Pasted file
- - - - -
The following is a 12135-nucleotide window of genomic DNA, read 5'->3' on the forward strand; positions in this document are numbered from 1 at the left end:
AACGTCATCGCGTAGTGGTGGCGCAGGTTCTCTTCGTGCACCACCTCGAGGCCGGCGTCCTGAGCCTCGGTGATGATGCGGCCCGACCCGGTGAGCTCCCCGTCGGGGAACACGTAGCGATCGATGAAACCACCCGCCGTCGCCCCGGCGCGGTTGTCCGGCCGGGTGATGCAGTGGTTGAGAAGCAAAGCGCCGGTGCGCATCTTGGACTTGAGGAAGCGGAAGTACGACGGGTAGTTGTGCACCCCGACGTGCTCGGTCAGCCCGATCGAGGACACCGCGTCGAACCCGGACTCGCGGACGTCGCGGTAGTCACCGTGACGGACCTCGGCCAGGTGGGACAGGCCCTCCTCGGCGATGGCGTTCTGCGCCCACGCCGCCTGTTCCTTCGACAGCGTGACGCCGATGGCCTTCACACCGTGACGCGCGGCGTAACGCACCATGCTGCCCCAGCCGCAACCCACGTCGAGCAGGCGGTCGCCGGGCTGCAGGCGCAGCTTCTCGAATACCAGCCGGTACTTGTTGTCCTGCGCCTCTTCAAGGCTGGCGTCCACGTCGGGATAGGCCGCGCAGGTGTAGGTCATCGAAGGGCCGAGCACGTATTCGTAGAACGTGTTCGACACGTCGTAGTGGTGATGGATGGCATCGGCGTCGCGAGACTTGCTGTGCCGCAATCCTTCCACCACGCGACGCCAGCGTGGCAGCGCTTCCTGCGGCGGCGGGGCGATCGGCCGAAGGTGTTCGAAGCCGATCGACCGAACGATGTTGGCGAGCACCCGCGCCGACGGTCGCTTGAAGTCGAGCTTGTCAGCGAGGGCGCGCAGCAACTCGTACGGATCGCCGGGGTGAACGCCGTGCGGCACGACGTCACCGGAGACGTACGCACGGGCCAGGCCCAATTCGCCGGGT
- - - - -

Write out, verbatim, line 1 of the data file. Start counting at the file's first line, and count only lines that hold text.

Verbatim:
The following is a 12135-nucleotide window of genomic DNA, read 5'->3' on the forward strand; positions in this document are numbered from 1 at the left end: